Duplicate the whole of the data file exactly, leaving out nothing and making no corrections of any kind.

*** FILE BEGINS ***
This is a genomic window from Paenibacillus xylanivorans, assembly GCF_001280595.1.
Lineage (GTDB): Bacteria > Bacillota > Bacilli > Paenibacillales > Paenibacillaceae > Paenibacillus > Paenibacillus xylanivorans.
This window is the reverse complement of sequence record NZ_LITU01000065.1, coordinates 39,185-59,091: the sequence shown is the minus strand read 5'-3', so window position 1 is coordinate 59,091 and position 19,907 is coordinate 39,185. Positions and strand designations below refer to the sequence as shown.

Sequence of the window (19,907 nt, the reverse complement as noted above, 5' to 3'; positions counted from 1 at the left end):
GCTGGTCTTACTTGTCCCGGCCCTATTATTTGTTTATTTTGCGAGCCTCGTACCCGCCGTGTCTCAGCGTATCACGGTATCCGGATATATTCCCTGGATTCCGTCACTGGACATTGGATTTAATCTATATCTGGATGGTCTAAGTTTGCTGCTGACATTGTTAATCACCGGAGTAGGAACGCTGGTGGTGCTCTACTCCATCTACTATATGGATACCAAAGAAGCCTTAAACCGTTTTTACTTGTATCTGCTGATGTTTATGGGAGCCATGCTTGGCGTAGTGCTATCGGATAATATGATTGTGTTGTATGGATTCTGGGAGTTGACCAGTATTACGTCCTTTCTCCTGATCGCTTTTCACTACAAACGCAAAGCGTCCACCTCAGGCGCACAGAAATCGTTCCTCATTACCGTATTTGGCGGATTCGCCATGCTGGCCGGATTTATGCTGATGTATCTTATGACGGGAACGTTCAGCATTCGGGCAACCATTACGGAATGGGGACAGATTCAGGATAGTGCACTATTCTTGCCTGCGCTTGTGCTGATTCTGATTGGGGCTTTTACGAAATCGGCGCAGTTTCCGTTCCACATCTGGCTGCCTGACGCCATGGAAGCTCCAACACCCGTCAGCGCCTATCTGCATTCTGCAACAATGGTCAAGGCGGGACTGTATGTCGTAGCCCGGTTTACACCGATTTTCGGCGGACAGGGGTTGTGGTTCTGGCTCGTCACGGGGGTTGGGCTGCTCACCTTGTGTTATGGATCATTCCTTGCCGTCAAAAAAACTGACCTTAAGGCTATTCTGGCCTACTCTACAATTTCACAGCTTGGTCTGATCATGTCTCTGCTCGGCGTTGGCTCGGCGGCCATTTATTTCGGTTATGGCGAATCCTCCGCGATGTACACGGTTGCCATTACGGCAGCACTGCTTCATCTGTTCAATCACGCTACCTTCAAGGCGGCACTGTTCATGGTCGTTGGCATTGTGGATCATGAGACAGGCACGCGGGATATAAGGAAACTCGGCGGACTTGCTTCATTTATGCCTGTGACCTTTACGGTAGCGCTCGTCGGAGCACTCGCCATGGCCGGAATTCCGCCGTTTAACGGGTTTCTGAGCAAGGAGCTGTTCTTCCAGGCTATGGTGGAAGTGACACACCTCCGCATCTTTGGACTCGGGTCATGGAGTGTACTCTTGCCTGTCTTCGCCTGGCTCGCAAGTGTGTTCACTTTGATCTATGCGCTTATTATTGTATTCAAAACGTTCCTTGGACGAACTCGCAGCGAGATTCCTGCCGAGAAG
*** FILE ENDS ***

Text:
This is a genomic window from Paenibacillus xylanivorans, assembly GCF_001280595.1.
Lineage (GTDB): Bacteria > Bacillota > Bacilli > Paenibacillales > Paenibacillaceae > Paenibacillus > Paenibacillus xylanivorans.
This window is the reverse complement of sequence record NZ_LITU01000065.1, coordinates 39,185-59,091: the sequence shown is the minus strand read 5'-3', so window position 1 is coordinate 59,091 and position 19,907 is coordinate 39,185. Positions and strand designations below refer to the sequence as shown.

Sequence of the window (19,907 nt, the reverse complement as noted above, 5' to 3'; positions counted from 1 at the left end):
GCTGGTCTTACTTGTCCCGGCCCTATTATTTGTTTATTTTGCGAGCCTCGTACCCGCCGTGTCTCAGCGTATCACGGTATCCGGATATATTCCCTGGATTCCGTCACTGGACATTGGATTTAATCTATATCTGGATGGTCTAAGTTTGCTGCTGACATTGTTAATCACCGGAGTAGGAACGCTGGTGGTGCTCTACTCCATCTACTATATGGATACCAAAGAAGCCTTAAACCGTTTTTACTTGTATCTGCTGATGTTTATGGGAGCCATGCTTGGCGTAGTGCTATCGGATAATATGATTGTGTTGTATGGATTCTGGGAGTTGACCAGTATTACGTCCTTTCTCCTGATCGCTTTTCACTACAAACGCAAAGCGTCCACCTCAGGCGCACAGAAATCGTTCCTCATTACCGTATTTGGCGGATTCGCCATGCTGGCCGGATTTATGCTGATGTATCTTATGACGGGAACGTTCAGCATTCGGGCAACCATTACGGAATGGGGACAGATTCAGGATAGTGCACTATTCTTGCCTGCGCTTGTGCTGATTCTGATTGGGGCTTTTACGAAATCGGCGCAGTTTCCGTTCCACATCTGGCTGCCTGACGCCATGGAAGCTCCAACACCCGTCAGCGCCTATCTGCATTCTGCAACAATGGTCAAGGCGGGACTGTATGTCGTAGCCCGGTTTACACCGATTTTCGGCGGACAGGGGTTGTGGTTCTGGCTCGTCACGGGGGTTGGGCTGCTCACCTTGTGTTATGGATCATTCCTTGCCGTCAAAAAAACTGACCTTAAGGCTATTCTGGCCTACTCTACAATTTCACAGCTTGGTCTGATCATGTCTCTGCTCGGCGTTGGCTCGGCGGCCATTTATTTCGGTTATGGCGAATCCTCCGCGATGTACACGGTTGCCATTACGGCAGCACTGCTTCATCTGTTCAATCACGCTACCTTCAAGGCGGCACTGTTCATGGTCGTTGGCATTGTGGATCATGAGACAGGCACGCGGGATATAAGGAAACTCGGCGGACTTGCTTCATTTATGCCTGTGACCTTTACGGTAGCGCTCGTCGGAGCACTCGCCATGGCCGGAATTCCGCCGTTTAACGGGTTTCTGAGCAAGGAGCTGTTCTTCCAGGCTATGGTGGAAGTGACACACCTCCGCATCTTTGGACTCGGGTCATGGAGTGTACTCTTGCCTGTCTTCGCCTGGCTCGCAAGTGTGTTCACTTTGATCTATGCGCTTATTATTGTATTCAAAACGTTCCTTGGACGAACTCGCAGCGAGATTCCTGCCGAGAAG